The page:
Journal of Oncology Navigation & Survivorship. 2018;9:202-203.
Recently Sellas Life Sciences Group announced data from a study of NeuVax (nelipepimut-S) in combination with Herceptin (trastuzumab) in patients with HER2 1+/2+ breast cancer. All node-negative (N0) patients had triple-negative breast cancer (TNBC), as did the majority of patients with low-volume nodal disease (N1); the remainder of the patients had disease that expressed hormone receptors. The interim data from a phase 2b prospective, randomized, single-blinded, controlled, investigator-sponsored trial were from a prespecified analysis. The Data Safety Monitoring Board (DSMB) conducted the efficacy and safety analysis among an overall population of 275 patients, as well as the 2 primary study target populations (node-positive and TNBC) after a median follow-up of 19 months.
The combination showed a clinically meaningful difference in median disease-free survival (DFS) in favor of the active arm (NeuVax plus Herceptin) versus Herceptin alone. DFS was a primary end point of the study. The study showed hazard ratios (HRs) of 0.67 and 0.61 in the intent-to-treat (ITT) and modified ITT (mITT) populations, as well as a 34.9% and 39.5% reduction in the relative risk of recurrence in the active arm versus the control arms in the ITT and mITT populations, respectively.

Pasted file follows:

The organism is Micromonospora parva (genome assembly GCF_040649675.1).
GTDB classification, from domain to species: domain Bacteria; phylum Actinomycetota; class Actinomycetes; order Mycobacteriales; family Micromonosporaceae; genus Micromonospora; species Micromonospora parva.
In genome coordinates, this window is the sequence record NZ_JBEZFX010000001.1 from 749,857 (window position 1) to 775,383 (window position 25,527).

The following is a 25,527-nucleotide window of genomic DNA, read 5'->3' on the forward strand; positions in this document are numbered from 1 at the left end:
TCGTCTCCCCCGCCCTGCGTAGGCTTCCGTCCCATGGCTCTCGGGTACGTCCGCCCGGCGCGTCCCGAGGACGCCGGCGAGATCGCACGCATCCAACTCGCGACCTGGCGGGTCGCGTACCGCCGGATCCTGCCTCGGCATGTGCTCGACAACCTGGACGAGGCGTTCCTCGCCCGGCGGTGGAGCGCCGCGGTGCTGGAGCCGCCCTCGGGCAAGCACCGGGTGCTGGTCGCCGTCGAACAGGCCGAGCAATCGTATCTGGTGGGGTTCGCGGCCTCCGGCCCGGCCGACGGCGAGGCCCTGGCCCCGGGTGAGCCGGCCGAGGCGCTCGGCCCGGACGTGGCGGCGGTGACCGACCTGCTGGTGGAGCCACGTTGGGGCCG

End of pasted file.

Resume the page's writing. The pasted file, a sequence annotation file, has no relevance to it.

A clinically meaningful and statistically significant difference was found between the 2 arms in the cohort of patients (n = 98) with TNBC, with an HR of 0.26 and a P value of .023 in favor of the combination, and a 70.4% reduction in relative risk for recurrence in the active arm versus the control arm. There was also a clinically meaningful and statistically significant difference between the 2 arms in favor of the combination in the cohort of patients not receiving hormonal therapy (n = 110), with an HR of 0.24 and a P value of .009, and a 74.1% reduction in relative risk for recurrence in the active arm versus the control arm.
This analysis also showed an adverse event profile with no notable differences between treatment arms. The addition of NeuVax to Herceptin did not result in any additional cardiotoxicity compared with Herceptin alone.
“We are very pleased with these findings, which suggest that NeuVax plus Herceptin may provide a clinically meaningful benefit to breast cancer patients with low to intermediate HER2 expression, especially given the recent report of the NSABP B-47 trial showing no benefit in these patients with Herceptin alone,” COL (ret) George E. Peoples, MD, FACS, principal investigator of the trial, commented in a press release from Sellas Life Sciences Group, Inc.
NeuVax is a cancer vaccine that is composed of part of the HER2 receptor protein combined with granulocyte-macrophage colony-stimulating factor (GM-CSF). The vaccine stimulates production of T lymphocytes against cells expressing the receptor, which then prevent recurrence of the cancer. In some patients with breast cancer, expression of HER2 on their tumors is so low (immunohistochemistry 1+/2+) that Herceptin alone will not be sufficient for an antitumor response through HER2 signaling inhibition or antibody-dependent cell-mediated cytotoxicity. In these low expressers, NeuVax appears to synergize with Herceptin.